#     #     #

Email cwalker@

Add a comment

GAINESVILLE ‒ Nearly three in 100 residential properties in the northwest Gainesville zip codes 32605 and 32653 are at risk of entering the costly and lengthy probate legal process. To help combat these issues the Alachua County Property Appraiser’s Office will be hosting its fourth Probate and Estate Planning Summit on Sept. 14, 2023, at 6 p.m. This will take place at the Eldercare of Alachua County Senior Center located at 5701 N.W. 34th Blvd., Gainesville, FL 32653.

This ongoing collaborative initiative serves as an opportunity to be more accessible to residents who may be impacted by these issues. This interactive panel discussion features representatives from the Alachua County Clerk of Court, the Alachua County Tax Collector, the University of Florida Levin College of Law, and Three Rivers Legal Services Inc. Each panelist will discuss how their respective offices are directly impacted by the extensive probate process, provide insights on preventative measures to help avoid these issues, and answer any questions the audience may have about these processes.

“With this being the fourth summit, we have had the opportunity to travel the county with this information and provide insights on resources,” Property Appraiser, Ayesha Solomon said. “Now we are back in Gainesville, which is a major hot spot area for these issues and hope to assist as many residents as possible.”

Iechia Houston, a city of Gainesville resident, began the probate process in July 2022 for a family home located on the southeast side of town. Although it has been over a year since Houston initially started this lengthy process, it is still not complete.

“The most challenging part of this process is not knowing the outcome,” Houston said. “You need to have a plan for when that final day comes so your family doesn’t have to fight to try and keep your property.”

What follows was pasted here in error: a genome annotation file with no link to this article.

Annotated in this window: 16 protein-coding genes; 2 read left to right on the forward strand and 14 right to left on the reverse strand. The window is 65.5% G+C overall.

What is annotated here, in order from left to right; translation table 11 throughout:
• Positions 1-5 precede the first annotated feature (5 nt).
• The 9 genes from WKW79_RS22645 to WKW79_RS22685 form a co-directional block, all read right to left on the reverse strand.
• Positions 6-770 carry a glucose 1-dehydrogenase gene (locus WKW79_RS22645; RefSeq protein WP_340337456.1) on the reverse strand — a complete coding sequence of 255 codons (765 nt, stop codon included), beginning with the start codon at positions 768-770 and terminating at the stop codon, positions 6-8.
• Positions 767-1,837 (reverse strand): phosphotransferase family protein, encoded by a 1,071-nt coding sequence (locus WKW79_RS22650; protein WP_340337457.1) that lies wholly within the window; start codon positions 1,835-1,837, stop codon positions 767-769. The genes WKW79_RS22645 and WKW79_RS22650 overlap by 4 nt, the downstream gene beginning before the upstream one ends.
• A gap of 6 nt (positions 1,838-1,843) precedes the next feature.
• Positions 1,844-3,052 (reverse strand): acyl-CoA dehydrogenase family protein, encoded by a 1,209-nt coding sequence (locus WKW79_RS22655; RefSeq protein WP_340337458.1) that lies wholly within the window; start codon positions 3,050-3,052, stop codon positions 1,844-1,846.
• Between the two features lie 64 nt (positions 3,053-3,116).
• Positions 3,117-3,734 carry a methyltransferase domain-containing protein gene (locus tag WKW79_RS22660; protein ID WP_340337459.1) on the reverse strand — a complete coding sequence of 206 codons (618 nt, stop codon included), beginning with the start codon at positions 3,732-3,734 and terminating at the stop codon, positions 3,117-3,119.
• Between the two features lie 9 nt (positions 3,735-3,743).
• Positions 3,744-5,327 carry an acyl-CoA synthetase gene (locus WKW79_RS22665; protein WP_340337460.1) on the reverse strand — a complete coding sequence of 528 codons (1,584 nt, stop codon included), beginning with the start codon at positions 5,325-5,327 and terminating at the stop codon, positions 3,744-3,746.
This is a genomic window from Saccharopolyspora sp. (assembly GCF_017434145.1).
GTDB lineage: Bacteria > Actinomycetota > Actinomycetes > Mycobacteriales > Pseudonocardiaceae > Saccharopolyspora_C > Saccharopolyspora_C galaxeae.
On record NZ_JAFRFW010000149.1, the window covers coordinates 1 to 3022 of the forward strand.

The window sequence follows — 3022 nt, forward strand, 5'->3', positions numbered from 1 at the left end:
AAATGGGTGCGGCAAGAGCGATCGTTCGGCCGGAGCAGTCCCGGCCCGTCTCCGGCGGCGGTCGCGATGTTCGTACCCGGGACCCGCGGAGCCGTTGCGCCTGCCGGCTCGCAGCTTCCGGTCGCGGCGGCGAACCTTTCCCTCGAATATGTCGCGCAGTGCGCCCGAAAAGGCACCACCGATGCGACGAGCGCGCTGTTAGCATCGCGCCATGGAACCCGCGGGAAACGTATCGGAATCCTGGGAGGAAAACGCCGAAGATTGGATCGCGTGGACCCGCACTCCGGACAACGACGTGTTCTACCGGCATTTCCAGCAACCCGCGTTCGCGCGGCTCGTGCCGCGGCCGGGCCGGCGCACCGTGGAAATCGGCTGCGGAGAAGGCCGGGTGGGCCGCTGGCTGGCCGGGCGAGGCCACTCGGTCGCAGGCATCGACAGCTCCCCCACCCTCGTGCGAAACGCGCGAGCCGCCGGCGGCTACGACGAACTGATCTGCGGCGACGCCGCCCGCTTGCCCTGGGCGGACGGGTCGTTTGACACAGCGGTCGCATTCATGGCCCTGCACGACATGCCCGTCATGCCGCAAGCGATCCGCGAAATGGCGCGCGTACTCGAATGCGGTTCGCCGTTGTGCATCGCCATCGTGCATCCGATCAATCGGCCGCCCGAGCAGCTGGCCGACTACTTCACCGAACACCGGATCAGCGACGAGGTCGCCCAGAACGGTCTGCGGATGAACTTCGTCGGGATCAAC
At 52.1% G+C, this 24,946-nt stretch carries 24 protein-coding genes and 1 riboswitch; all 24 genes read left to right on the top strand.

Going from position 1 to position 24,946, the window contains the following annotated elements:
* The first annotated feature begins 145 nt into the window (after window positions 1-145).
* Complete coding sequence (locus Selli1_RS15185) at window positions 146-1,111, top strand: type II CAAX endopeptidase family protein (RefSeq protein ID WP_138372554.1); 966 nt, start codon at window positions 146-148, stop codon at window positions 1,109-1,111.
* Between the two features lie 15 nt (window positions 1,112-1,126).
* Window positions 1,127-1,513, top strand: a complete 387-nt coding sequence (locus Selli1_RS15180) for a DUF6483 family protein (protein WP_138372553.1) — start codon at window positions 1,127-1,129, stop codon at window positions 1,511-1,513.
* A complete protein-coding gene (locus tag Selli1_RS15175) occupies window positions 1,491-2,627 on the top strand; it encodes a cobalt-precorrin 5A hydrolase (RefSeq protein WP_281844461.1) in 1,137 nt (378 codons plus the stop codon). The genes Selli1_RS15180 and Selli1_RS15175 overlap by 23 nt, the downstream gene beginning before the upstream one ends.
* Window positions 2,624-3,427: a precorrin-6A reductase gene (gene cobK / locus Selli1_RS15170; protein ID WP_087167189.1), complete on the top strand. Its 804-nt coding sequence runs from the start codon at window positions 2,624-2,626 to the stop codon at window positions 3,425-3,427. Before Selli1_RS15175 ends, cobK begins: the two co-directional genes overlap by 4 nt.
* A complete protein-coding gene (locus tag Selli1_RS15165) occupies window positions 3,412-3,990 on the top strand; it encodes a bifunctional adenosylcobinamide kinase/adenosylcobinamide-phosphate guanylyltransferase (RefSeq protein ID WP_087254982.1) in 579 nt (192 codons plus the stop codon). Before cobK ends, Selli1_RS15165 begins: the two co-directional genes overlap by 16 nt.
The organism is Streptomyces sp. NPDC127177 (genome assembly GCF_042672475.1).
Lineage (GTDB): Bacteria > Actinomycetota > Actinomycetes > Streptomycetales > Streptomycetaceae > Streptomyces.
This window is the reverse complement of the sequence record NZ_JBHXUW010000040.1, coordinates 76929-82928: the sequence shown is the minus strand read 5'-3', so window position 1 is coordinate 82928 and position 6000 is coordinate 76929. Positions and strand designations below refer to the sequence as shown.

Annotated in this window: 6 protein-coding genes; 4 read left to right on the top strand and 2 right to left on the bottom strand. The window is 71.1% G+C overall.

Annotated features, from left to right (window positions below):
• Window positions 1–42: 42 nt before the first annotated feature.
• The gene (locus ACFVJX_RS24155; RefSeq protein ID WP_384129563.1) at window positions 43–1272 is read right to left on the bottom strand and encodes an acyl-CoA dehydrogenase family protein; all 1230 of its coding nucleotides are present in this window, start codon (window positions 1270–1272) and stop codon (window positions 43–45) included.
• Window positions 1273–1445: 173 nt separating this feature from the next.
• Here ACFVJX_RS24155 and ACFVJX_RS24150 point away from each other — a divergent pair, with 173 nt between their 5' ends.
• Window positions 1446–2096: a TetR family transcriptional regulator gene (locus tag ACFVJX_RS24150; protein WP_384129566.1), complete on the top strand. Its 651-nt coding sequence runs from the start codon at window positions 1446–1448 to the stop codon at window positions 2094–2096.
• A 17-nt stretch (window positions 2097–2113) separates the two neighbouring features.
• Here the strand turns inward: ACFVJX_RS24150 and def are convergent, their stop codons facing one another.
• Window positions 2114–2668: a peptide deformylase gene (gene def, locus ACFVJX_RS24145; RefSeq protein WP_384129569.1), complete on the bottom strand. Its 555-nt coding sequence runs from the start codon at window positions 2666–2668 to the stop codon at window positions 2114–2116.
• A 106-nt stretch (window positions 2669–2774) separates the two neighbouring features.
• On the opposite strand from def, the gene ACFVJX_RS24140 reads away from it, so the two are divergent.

The Alachua County Property Appraiser’s Office formulated this initiative through a dual data-driven approach that identified all the parcels that are classified as heirs’ property throughout the county as well as parcels with only one remaining owner listed on the property suggesting a lack of proper estate planning.

After successfully analyzing the data sets, heat maps were created to showcase the “hot spot” areas in the county that are affected the most by these issues. This event is free and will be open to the general public. In addition, this event will be recorded and is subject to later use

#     #     #

Email editor@

Add a comment

ALACHUA ‒ With approaching Hurricane Idalia expected in less than 24 hours, the Aug. 28 City of Alachua Commission meeting was shorter than usual and sparsely attended.

The City Commission on second reading approved increasing rates for water, wastewater and reclaimed water to generate revenue sufficient to meet operating expenses. Proposed new rates will meet the expenses for providing utility services to Alachua residents and to compensate for inflation and higher costs. The new rates will also cover water meter installation charges, as well as water and wastewater facility charges.

The Florida Public Service Commission (FPSC) annually publishes a Water and Wastewater Price Index. The latest FPSC approved price index is 7.07 percent for water and wastewater. The City’s proposed rate increases are 7 percent for water rates and 5 percent for wastewater and reclaimed water. The proposed rate also includes a 7 percent increase for water meter installation charges and the associated capital facility charges for water and wastewater. The City’s rates were last modified in 2022.

The Commission also approved establishing a fee to cover administrative costs for lien requests that are fulfilled by the City. City staff routinely receives requests for lien searches on properties located in the City regarding open code enforcement cases and liens against real property, open and expired building permits, and requesting a listing of utilities provided by the City to real property. The fees have been set at $75 for a regular lien search of 7-10 business days and $150 for a rush lien search of 3-5 business days.

In other business, even an approaching hurricane didn’t keep some students of the Bhaktivedanta Academy from being honored with a special presentation from the City Commission. The attending students who had their artwork featured on display in the foyer of City Hall received certificates from Alachua Mayor Gib Coerper and Bhaktivedanta Academy teacher Ms. Danka. The students also had their pictures taken with the City Commission.

In other business, the Commission on first reading approved an amendment to the City of Alachua Land Development Regulations (LDRs). The proposed amendment revises use specific separation requirements for certain businesses that fall under the category of Warehouse and Freight Movement and those uses can only occur in business districts within the City. These include parcel services, truck or freight terminals and warehouse distribution or storage.